West Indies will not bless same-sex unions, says Barbados bishop

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Michael Maxwell

The Anglican Church in the West Indies will not bless same-sex unions, the Bishop of Barbados told reporters last week. Speaking to the Nation newspaper on 24 Jan 2020, the Rt. Rev. Michael Maxwell said “homosexual unions are becoming far more prevalent now, there are even some who are saying that the church is outdated because it is not seeking to recognise the same-sex unions”.

However, the Bible taught that marriage was between a man and a woman, and the church could not rewrite Scripture to accommodate the innovation. “It is not a case of us not appreciating what people are going through, nor are we saying that they are any worse than others who are heterosexuals. It is just that, based on our understanding of the Biblical scriptures, it is for a man and a woman,” the bishop said.

Same-sex marriages or the blessing of same-sex unions are not permitted under the canons of the Church of the Province of the West Indies. However, some West Indian bishops have supported moves to decriminalize sodomy.  Speaking at the Intimate Conviction Conference in Kingston on 12 Oct 2017 the Most Rev. John Holder, the then Bishop of Barbados and Archbishop of the West Indies said the account of the destruction of Sodom and Gomorrah in the Book of Genesis had been read through cultural eyes that were predisposed to disparage same-sex relations. 

“My argument is that using the story of Sodom and Gomorrah to support the sodomy law has no basis, none whatsoever,” Archbishop Holder told the gathering.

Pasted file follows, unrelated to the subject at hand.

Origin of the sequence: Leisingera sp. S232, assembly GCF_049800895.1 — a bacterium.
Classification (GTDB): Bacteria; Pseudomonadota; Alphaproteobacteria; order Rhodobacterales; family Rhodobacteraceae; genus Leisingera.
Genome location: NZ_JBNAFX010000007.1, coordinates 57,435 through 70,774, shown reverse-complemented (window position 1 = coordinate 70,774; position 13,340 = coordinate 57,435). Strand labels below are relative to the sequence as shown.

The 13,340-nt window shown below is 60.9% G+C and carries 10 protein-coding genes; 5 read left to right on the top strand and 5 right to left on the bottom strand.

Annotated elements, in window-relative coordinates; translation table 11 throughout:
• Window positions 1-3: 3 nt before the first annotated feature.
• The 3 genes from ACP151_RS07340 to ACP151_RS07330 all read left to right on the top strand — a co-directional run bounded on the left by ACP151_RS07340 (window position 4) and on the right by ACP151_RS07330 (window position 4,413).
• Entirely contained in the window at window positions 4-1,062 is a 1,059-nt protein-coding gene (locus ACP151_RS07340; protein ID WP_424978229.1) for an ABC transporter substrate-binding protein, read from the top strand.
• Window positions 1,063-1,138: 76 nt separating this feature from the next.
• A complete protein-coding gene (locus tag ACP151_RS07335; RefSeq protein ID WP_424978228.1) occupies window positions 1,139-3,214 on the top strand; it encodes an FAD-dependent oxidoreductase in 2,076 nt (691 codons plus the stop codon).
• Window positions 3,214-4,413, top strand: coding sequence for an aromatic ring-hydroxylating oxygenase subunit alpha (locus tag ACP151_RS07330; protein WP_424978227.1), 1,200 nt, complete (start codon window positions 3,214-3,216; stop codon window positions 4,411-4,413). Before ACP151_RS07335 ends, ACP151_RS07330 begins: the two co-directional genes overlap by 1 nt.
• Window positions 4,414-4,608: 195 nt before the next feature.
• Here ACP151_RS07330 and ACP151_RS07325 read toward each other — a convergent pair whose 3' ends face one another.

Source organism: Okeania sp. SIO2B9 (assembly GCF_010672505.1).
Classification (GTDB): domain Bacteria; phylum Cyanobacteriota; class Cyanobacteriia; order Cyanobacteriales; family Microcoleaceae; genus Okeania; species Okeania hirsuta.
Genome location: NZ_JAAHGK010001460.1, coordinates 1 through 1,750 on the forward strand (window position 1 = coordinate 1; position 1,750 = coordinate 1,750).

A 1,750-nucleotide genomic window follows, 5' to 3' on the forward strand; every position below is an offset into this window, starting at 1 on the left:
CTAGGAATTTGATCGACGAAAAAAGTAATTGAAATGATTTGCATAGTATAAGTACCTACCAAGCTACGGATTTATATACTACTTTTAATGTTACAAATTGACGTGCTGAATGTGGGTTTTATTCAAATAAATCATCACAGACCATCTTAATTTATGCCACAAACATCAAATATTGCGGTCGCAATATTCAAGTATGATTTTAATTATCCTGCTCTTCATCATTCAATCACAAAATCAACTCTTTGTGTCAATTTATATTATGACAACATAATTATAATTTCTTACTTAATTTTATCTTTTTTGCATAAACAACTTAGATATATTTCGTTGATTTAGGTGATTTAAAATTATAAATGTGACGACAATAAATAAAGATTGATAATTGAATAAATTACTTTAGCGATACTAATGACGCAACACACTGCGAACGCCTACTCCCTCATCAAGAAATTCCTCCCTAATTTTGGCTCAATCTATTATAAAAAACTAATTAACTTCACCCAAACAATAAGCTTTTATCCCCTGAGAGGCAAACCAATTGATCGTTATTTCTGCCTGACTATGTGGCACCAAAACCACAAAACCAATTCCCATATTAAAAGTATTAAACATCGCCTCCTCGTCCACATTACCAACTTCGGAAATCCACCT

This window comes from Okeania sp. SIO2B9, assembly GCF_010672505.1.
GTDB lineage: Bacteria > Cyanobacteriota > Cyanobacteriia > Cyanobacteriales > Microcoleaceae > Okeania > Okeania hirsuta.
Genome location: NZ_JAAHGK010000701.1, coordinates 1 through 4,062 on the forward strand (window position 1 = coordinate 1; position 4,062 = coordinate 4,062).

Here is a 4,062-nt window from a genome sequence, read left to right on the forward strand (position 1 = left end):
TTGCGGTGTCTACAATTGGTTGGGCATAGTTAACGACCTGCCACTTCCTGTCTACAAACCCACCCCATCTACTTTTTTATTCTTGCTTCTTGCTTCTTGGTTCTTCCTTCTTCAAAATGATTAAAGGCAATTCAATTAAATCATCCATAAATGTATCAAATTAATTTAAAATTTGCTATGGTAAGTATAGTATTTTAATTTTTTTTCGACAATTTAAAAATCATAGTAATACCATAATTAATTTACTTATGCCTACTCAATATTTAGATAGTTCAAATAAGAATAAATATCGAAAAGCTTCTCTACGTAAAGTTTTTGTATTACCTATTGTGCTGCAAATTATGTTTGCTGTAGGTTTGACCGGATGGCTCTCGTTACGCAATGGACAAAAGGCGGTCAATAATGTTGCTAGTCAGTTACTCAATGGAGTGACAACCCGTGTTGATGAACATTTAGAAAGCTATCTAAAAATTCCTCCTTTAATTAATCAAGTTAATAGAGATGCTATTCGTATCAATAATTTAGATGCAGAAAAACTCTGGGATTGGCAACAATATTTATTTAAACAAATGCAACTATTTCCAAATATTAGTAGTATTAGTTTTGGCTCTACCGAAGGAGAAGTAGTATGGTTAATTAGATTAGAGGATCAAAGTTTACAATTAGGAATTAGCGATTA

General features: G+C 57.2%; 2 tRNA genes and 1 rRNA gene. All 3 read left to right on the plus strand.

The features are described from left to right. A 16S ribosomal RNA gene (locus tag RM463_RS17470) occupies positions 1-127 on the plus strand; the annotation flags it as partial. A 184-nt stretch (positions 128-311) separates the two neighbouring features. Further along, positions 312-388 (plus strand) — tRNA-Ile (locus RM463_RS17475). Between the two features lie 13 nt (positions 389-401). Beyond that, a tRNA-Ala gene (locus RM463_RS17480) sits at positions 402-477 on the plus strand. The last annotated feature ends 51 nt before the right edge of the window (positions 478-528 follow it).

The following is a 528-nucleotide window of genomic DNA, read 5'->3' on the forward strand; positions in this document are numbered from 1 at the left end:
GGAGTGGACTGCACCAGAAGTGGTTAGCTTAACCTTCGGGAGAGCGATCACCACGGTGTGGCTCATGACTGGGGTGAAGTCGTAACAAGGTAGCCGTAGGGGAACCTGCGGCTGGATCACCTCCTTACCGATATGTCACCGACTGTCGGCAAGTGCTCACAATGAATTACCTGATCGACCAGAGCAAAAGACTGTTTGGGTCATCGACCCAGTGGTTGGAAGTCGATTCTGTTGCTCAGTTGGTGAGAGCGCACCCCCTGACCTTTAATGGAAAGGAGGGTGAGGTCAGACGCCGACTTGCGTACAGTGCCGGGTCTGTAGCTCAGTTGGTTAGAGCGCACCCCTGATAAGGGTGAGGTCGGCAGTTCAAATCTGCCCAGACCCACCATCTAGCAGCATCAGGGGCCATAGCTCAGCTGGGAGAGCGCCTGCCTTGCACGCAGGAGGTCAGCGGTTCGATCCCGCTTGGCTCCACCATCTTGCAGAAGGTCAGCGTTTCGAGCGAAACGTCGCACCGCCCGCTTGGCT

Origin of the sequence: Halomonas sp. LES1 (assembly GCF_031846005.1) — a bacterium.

Section 76 of Jamaica’s Offenses Against the Person Act of 1864 imposes a prison sentence of up to 10 years of hard labor against anyone who is convicted of “the abominable crime of buggery, committed either with mankind or with any animal.”

Prime Minister Andrew Holness said before his Jamaica Labor Party won 2016’s general election that he would call a referendum on the sodomy law. However, the government has not acted upon the pledge and there are no plans to hold a referendum at this time. Opinion polls in Jamaica indicate, however, that a supermajority of the population support the criminalization of homosexual acts.

The government of Trinidad and Tobago has appealed a 2018 ruling that declared the country’s sodomy law unconstitutional. On 30 December 2019, the Court of Appeal of Belize held Section 53 of the Criminal Code, which prohibited “carnal intercourse against the order of nature” violated the Belize Constitution’s guarantees of free expression and of freedom from discrimination on the basis of sex.

In July 2017 the Bishop of Jamaica and the Cayman Island, the Most Rev. Howard Gregory, the current Archbishop of the West Indies, told the Jamaica Gleaner he supported the repeal of the buggery laws. “Sexual activity engaged in public spaces is illegal and should continue to be so, whether of an heterosexual or homosexual nature. Beyond that, what happens in privacy between consenting adults should be beyond the purview of the government,” he said.

Archbishop Holder concurred with Archbishop Gregory’s view. “As soon as the word homosexuality is mentioned in biblical studies, they want to make a beeline straight to the Sodom and Gomorrah story. Here is one of the favourite hunting grounds for those who want to use the Bible to condemn homosexual behaviour and find support for the retention of the sodomy law.”

The sentiments of the archbishops do not reflect the views of most West Indian Anglicans, local clergy tell Anglican Ink, noting that any change to the church’s teachings on homosexuality was unlikely.